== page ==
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Monday, November 26, 2012

Live Review: Bill Wells & Aidan Moffat, Twa Tams, Perth, 23/11/2012

One of the first things many people notice about me is that I'm not at all proud of my Geordie origins. The region itself is lovely, but I honestly can't contain my contempt for the people within it - the delusional boneheaded majority who're quite rightly the butt of the nation's unsavoury jokes. Oh, what I'd give to be Scottish. Things are just better north of the border. People are friendlier. They drink better, swear better, have better accents, grow better beards, and perhaps most importantly they're treated to what I personally consider the finest music scene this flawed, divided island has to offer. It was with little hesitation, then, that I travelled up to Perth to be right in the midst of it, immersing myself in the esteemed company of RM Hubbert, Bill Wells and the one and only Aidan Moffat on a night which proved more than worth the travel expense.

Amazing though it was, the first thing which must be noted about this gig is the peculiar and often challenging set of circumstances it presented the musicians on stage. Located at the rather splendid Twa Tams, this was nevertheless a free show on a Friday night, meaning much of it was set against a wall of innocent chatter from the pub's oblivious regulars. This wasn't too much of an issue for collaborative duo Wells and Moffat, but had a profound effect on the supporting RM Hubbert, whose sparse solo performances tend to rely on the blissful allure of silence. Seemingly undaunted, the Glaswegian decided against countering his predicament, and instead settled into a continuous instrumental consisting of songs from his two LPs, new material (due around May) and a bout of pure improvisation. Truly inspiring stuff, this was the sound of a man at one with his guitar, playing for himself and transforming a difficult situation into a complete masterclass.

Most headliners would have struggled in such distinguished wake, but tonight's bill-toppers ensured there was never any danger of a comedown. Eight years in the making, last year's Everything's Getting Older found multi-instrumentalist Wells and one-time Arab Strap (amongst others) vocalist Moffat working in absolute tandem. Striking a perfect balance between the former's impeccable arrangements and the latter's infamous lyrical nous, it was a record which deservedly won them the inaugural Scottish Album Of The Year gong, and arguably ranks as the high-point in each of their magnificent careers.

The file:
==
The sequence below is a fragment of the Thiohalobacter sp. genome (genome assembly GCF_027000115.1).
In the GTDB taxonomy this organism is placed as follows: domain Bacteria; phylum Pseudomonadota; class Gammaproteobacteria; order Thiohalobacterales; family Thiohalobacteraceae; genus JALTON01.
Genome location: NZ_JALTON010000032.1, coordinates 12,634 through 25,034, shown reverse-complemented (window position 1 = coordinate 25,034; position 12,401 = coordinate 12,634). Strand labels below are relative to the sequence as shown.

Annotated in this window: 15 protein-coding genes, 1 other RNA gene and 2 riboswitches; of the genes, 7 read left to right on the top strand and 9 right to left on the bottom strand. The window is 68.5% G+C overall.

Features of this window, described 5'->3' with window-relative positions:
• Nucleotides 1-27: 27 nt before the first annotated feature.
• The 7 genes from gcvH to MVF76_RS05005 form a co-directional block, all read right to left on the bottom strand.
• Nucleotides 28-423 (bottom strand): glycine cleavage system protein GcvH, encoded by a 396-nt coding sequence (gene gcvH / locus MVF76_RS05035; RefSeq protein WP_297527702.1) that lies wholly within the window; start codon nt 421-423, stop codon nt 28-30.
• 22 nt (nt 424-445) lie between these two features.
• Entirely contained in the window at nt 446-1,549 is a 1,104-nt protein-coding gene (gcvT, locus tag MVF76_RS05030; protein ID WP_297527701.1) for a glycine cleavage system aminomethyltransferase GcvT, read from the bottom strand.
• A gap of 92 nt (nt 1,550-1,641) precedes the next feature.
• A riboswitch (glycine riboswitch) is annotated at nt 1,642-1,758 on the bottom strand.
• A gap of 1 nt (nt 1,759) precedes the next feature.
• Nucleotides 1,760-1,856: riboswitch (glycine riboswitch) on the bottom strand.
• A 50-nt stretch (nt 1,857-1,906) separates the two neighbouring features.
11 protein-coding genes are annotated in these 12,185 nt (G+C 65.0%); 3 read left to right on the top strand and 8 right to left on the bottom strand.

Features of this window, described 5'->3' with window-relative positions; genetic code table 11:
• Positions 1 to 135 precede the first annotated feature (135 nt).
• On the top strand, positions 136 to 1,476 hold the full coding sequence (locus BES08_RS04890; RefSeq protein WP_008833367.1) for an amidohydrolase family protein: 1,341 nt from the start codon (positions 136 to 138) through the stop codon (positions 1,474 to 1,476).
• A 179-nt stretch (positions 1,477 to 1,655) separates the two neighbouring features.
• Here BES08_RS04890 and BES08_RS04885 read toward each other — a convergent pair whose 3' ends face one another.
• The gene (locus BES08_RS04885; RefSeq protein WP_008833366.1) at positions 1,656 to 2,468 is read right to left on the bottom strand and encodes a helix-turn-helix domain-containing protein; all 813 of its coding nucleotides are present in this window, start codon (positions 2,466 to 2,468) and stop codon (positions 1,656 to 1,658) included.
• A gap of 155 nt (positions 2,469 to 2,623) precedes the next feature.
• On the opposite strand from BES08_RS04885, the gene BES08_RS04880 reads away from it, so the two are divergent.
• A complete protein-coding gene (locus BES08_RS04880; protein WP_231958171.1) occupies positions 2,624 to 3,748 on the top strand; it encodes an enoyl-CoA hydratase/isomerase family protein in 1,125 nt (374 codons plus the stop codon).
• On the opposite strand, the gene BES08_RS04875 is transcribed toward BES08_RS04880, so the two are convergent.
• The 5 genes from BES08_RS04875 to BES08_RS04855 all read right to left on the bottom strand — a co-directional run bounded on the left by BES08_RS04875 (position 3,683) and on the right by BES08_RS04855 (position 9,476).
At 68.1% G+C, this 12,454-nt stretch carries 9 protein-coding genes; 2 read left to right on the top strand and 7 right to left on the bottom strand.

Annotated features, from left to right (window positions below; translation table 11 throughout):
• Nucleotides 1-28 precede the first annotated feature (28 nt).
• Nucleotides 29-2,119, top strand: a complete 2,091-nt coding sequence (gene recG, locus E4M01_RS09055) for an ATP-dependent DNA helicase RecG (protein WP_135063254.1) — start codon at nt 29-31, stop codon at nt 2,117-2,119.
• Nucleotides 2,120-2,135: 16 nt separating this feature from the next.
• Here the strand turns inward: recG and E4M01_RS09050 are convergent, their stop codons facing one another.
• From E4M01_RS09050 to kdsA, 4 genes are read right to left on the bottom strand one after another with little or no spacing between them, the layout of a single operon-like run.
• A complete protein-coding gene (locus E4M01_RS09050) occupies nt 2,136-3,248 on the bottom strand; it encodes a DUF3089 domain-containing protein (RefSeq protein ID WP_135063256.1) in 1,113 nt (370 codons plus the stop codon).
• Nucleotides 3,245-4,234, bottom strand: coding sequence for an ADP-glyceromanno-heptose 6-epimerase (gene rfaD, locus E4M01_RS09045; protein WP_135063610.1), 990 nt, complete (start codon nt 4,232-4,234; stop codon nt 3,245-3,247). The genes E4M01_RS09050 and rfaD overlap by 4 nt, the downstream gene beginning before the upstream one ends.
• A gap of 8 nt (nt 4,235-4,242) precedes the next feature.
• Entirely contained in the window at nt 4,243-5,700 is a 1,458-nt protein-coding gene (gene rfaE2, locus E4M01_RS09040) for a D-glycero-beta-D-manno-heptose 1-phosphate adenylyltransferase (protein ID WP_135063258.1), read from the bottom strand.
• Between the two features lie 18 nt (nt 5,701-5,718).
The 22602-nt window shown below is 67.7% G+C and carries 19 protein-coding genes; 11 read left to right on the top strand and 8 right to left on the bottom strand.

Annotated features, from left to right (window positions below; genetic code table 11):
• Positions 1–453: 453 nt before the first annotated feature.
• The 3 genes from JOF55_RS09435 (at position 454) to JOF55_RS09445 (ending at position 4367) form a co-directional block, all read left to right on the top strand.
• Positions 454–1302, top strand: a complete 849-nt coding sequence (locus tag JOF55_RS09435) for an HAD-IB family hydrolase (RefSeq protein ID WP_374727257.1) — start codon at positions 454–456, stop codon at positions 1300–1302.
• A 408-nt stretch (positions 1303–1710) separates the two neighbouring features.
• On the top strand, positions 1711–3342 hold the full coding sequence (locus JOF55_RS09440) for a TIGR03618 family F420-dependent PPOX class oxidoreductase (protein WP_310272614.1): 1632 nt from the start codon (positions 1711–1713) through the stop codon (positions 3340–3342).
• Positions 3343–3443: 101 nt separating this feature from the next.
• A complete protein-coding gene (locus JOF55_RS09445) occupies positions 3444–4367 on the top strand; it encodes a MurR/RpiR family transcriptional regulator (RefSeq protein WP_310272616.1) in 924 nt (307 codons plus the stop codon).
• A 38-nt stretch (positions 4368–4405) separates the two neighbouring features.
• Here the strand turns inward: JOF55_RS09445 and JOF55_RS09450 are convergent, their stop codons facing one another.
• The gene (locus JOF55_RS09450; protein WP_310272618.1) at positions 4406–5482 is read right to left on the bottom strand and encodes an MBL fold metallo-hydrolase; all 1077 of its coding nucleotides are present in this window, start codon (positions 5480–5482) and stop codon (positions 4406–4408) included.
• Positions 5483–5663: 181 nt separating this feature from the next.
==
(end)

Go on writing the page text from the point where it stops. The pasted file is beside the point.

Backed only with piano, percussion and the trumpet of touring member Robert Henderson, its songs here found themselves stripped to bare bone - a process which rubbed off surprisingly well given they're already stark compositions. One or two were unaffected, but those which were revealed both structural and elementary strengths few in the audience could have imagined. "Let's Stop Here" and "The Copper Top" for instance were items of rare, unequivocal beauty, providing Moffat's half-spoken, half-sung and heavily-accented delivery with a minimal key support which only magnified its warm yet harrowing tone. "Glasgow Jubilee" on the other hand excelled even without its sampled backing; Wells and Henderson crafting an adept substitute while their companion embarked on his blunt but elegant sexualised masterpiece. The real highlight, however, was "Man Of The Cloth," a track which appears on the comparatively low-profile Cruel Summer EP which managed to be surreal, unsettling and hilarious all at once - a wholly unnecessary indication of the sheer genius at work.

It's difficult to be objective about this gig, as you genuinely get the impression these gents are incapable of doing wrong. Wells and Hubbert could jam away all night executing the worst ideas ever conceived by humanity and still sound life-defining, whilst Moffat can mumble any old gibberish and retain the same seductive, welcoming purr. In a way, the best measure of how good it was is that I immediately booked a train back up to experience the whole thing all over again. Wednesday: Dundee Contemporary Arts Centre. I can't fucking wait.

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RM Hubbert
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Aidan Moffat
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